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Signed up for university

February 25, 2011

I signed up for university this week. I feel so excited!  At the place where I’ll be studying, there’s a new rule that allows trans students and workers to use their chosen names. So after enrolling with my legal name, I headed to the office for Student Well-Being to sort that out. I was unsure about what would happen: I’d heard that the administrative staff blatantly ignored trans people’s appeals.

But the staff members that I talked to were wonderful. They didn’t know how to satisfy my request –the information system hasn’t been updated to handle chosen names– but they went out of the way to find out what I should do; and, more importantly, they immediately understood the validity of my claim. I ended up leaving them a letter –formalizing my request– that they’ll send to the office for Legal Issues.

I don’t know if my name will be changed before school starts, but I trust that it will happen at some point. Knowing that, I don’t mind if I have to explain things to my professors for this semester. The rule allowing for chosen names is new, after all, and even if the practical aspects haven’t been worked out, at least the staff believe in trans rights.  The future looms bright for me and all the other trans members of my school.

If you’ve been reading my blog for a while you might be confused because last year I also posted about starting university. I did begin last year, sort of: where I live, there’s often a transition year between secondary school and higher education, and that’s what I was doing. Now I’ll finally start studying for my chosen major.

9 Comments leave one →
  1. February 25, 2011 9:21 pm

    Wow, congrats GenderKid! I’m so happy for you. And I’m glad that your encounters with staff on this issue were pleasant and productive. That is SO AWESOME : )

    • genderkid permalink*
      February 25, 2011 10:32 pm

      Thank you! It’s so important to have staff support. It might be irrational of me to feel this way, but it makes the whole place seem… safer. (Not that I was concerned about my physical safety: people there tend to be open-minded and I know trans people who study there.)

      But yeah, I think I understand the meaning of “trans-friendly” better now. It’s not just about rules, because rules can only work in a receptive environment.

  2. Meike permalink
    February 26, 2011 9:42 am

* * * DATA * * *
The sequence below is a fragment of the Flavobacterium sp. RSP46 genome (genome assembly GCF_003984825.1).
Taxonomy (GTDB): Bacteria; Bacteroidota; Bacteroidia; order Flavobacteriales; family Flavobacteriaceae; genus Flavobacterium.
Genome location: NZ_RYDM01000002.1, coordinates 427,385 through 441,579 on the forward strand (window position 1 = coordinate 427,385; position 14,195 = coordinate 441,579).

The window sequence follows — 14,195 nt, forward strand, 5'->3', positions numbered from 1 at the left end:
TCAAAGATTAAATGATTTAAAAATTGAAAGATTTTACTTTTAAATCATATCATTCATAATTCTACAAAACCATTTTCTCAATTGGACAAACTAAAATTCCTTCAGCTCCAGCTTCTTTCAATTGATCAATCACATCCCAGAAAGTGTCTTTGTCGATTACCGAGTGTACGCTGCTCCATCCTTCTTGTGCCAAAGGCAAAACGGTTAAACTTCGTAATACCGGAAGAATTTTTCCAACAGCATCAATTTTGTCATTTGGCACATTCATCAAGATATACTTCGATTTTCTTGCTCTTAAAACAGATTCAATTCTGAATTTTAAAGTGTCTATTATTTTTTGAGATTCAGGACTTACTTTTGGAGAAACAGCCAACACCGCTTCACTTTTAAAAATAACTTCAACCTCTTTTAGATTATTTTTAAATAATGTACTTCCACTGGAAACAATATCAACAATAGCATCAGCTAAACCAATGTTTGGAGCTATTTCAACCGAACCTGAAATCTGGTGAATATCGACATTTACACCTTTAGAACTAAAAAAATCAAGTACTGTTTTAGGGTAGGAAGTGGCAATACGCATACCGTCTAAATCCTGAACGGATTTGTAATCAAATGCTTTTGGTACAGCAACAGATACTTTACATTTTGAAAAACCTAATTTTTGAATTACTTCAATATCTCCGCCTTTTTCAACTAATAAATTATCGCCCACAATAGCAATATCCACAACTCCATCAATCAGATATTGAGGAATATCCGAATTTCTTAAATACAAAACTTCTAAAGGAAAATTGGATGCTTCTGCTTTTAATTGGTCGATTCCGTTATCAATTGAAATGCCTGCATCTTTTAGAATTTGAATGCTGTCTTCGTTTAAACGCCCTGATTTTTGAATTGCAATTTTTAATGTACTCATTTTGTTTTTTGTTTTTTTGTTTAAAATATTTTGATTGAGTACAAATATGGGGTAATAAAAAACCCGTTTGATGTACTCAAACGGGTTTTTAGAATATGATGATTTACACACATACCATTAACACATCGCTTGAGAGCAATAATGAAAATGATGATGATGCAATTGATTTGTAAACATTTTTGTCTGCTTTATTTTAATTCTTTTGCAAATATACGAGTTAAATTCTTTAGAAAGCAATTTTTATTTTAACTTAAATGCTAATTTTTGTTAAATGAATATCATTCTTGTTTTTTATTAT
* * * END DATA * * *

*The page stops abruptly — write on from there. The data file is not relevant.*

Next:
Congrats! I wish my private Lutheran college were so trans-friendly. It sounds like it’s going really well for you, and I hope that it keeps getting better and better for you!

  3. March 1, 2011 3:35 pm

    This between year for graduating secondary students before going into university…does it in any way help them decide what they need to do at university? If so, then that sounds very useful and it is too bad we don’t do that in the US….

    • genderkid permalink*
      March 1, 2011 3:57 pm

      Hmm, sort of, although it isn’t the aim. Secondary schools vary so much in educational quality that most universities require taking pre-university courses to make sure everyone’s on the same page (it’s fairer than just having a test to get in because rich, private-school kids –or kids who can afford a tutor– would have better chances than kids from poor neighborhoods). These courses can last anywhere from a few weeks to a year.

      At my particular university, you have to take a certain set of subjects in accordance to your chosen major, and many people do realize they’ve chosen the wrong field if they dislike all the subjects they’ve taken that year. But they still “lose” time because they have to do all the subjects required for their new major. In any case, students in Argentina aren’t so pressured to graduate quickly, and it can’t hurt to learn more.

    • March 1, 2011 5:13 pm

      “Secondary schools vary so much in educational quality that most universities require taking pre-university courses to make sure everyone’s on the same page…”

      Oh, I see. That is also useful…same here with there being so much variation. It is easy for people to graduate ill-prepared.

    • genderkid permalink*
      March 1, 2011 7:28 pm

      I guess education problems are similar in both our countries!

      I just wanted to add –about kids here being less pressured to graduate quickly– that it might be because most of us go to public (free) universities. It only occurred to me now that, in private schools, choosing the wrong major and having to take more classes would be costly.

    • March 1, 2011 8:37 pm

      When I was in school, I was considering a double major in what I ended up majoring in, as well as another. I would have needed at least another semester to get everything done. I was going to private school, but the costs were low for me because the school itself gave me grants, as well as a government scholarship or other scholarship here and there…but all that money only applied to four years so I couldn’t stay long enough to do both; I would have had to go in debt for it if I had.

  4. March 3, 2011 4:59 pm

    Congrats on getting your name issues resolved with your new university – sometimes support can come from unexpected places. I went to a college in the US that is ranked one of the top LGBT friendly, and yet I only felt comfortable being trans once I left. Weird huh?

    Also, I cannot imagine trying this in a university in another Latin American country (namely where I’m from), so double props for that. People still get scandalized with a GSA alliance. I do think Argentina is ahead of the curve most times.

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